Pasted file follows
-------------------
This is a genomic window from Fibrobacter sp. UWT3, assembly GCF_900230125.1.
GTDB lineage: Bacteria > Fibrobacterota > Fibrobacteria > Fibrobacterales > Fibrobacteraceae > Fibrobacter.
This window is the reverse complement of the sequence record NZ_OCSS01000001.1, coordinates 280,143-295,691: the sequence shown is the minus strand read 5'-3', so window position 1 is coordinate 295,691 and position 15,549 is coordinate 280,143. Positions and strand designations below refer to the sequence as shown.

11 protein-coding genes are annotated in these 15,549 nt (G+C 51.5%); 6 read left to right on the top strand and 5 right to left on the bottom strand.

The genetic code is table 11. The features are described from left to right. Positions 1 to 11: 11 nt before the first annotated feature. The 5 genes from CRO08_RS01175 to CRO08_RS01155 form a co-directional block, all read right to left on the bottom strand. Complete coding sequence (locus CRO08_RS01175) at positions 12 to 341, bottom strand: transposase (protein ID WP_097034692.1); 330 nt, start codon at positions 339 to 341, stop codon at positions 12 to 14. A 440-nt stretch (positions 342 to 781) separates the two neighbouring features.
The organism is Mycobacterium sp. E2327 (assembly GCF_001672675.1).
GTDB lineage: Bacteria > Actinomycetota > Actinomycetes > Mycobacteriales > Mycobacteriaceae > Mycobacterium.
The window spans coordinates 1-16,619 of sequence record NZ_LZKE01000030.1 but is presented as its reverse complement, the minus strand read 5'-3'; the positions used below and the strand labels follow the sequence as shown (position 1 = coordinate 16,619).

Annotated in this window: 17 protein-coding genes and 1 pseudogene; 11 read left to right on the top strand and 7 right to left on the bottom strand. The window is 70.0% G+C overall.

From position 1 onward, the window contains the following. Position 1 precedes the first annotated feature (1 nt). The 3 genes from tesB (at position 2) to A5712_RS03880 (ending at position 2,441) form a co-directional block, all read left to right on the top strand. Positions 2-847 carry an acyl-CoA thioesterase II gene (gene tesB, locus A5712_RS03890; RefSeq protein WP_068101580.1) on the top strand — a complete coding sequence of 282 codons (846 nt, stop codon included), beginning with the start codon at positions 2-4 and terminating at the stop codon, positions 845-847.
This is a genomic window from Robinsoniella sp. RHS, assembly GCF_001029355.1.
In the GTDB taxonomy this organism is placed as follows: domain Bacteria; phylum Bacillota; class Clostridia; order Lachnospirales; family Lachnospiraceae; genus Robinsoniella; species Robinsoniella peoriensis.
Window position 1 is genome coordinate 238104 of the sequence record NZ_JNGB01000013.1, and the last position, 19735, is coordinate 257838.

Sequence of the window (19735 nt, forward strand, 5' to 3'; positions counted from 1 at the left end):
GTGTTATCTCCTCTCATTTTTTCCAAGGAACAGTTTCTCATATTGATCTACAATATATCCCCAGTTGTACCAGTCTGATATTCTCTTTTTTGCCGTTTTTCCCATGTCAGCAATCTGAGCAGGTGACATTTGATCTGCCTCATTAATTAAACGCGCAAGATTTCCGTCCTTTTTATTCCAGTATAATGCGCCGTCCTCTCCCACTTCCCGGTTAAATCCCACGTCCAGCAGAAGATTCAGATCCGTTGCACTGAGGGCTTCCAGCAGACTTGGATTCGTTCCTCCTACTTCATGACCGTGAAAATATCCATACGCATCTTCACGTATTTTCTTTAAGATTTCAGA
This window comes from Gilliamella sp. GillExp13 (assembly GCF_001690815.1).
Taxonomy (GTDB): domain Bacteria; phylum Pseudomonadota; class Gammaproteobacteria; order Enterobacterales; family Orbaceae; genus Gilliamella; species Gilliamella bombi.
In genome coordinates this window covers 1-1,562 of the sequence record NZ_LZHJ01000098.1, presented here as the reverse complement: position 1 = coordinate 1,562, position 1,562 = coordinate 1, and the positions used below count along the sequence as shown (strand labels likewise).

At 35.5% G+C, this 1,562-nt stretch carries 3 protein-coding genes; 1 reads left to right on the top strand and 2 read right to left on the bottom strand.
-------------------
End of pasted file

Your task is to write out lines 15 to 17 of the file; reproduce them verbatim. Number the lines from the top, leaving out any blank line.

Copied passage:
GTGTTATCTCCTCTCATTTTTTCCAAGGAACAGTTTCTCATATTGATCTACAATATATCCCCAGTTGTACCAGTCTGATATTCTCTTTTTTGCCGTTTTTCCCATGTCAGCAATCTGAGCAGGTGACATTTGATCTGCCTCATTAATTAAACGCGCAAGATTTCCGTCCTTTTTATTCCAGTATAATGCGCCGTCCTCTCCCACTTCCCGGTTAAATCCCACGTCCAGCAGAAGATTCAGATCCGTTGCACTGAGGGCTTCCAGCAGACTTGGATTCGTTCCTCCTACTTCATGACCGTGAAAATATCCATACGCATCTTCACGTATTTTCTTTAAGATTTCAGA
This window comes from Gilliamella sp. GillExp13 (assembly GCF_001690815.1).
Taxonomy (GTDB): domain Bacteria; phylum Pseudomonadota; class Gammaproteobacteria; order Enterobacterales; family Orbaceae; genus Gilliamella; species Gilliamella bombi.